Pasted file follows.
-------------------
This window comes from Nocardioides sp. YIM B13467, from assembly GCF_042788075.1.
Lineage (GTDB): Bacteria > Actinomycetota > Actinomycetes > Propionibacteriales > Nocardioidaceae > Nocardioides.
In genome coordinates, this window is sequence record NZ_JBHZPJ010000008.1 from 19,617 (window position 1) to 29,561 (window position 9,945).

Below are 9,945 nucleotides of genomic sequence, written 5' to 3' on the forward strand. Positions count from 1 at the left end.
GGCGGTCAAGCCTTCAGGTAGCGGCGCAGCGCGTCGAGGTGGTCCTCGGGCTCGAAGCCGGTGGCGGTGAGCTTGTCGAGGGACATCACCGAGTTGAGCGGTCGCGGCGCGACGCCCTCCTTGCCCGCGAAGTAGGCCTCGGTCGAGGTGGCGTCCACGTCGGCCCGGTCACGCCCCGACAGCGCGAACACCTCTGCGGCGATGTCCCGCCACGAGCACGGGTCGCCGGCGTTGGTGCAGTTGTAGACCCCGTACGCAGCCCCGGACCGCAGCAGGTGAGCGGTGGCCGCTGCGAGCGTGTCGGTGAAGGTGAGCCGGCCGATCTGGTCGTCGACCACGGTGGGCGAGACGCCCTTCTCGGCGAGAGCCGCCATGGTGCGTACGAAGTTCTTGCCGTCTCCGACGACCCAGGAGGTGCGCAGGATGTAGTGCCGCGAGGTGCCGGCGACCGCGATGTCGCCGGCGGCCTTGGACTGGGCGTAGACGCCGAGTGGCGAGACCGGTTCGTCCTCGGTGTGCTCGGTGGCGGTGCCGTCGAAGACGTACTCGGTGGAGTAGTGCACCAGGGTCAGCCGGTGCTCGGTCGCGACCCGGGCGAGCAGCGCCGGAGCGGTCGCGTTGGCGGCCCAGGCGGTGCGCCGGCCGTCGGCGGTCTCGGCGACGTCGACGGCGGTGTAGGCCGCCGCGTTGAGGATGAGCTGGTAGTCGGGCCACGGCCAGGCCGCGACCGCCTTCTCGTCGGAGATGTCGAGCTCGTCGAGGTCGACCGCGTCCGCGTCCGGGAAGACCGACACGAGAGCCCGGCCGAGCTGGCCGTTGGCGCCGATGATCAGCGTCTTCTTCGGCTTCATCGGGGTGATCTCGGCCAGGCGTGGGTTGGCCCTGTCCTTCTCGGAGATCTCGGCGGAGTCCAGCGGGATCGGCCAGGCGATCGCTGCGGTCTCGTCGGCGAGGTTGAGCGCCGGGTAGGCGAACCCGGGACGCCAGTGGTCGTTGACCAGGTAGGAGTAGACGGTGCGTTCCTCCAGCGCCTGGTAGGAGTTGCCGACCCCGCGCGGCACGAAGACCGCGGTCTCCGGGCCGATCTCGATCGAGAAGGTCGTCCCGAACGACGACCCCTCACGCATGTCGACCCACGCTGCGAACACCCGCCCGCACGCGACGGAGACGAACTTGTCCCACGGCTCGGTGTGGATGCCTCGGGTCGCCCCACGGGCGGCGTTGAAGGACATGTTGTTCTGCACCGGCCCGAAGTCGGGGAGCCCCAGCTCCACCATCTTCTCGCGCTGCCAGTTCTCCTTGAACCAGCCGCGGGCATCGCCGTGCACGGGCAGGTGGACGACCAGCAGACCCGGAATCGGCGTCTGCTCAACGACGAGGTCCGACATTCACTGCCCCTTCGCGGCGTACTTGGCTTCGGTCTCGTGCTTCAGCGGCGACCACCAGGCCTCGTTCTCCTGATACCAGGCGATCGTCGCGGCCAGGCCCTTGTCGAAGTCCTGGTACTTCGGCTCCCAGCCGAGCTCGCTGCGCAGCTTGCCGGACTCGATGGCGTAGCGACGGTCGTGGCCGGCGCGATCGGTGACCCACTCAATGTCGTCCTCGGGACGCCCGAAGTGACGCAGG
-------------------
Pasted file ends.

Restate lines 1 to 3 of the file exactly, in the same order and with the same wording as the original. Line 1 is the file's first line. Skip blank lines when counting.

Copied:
This window comes from Nocardioides sp. YIM B13467, from assembly GCF_042788075.1.
Lineage (GTDB): Bacteria > Actinomycetota > Actinomycetes > Propionibacteriales > Nocardioidaceae > Nocardioides.
In genome coordinates, this window is sequence record NZ_JBHZPJ010000008.1 from 19,617 (window position 1) to 29,561 (window position 9,945).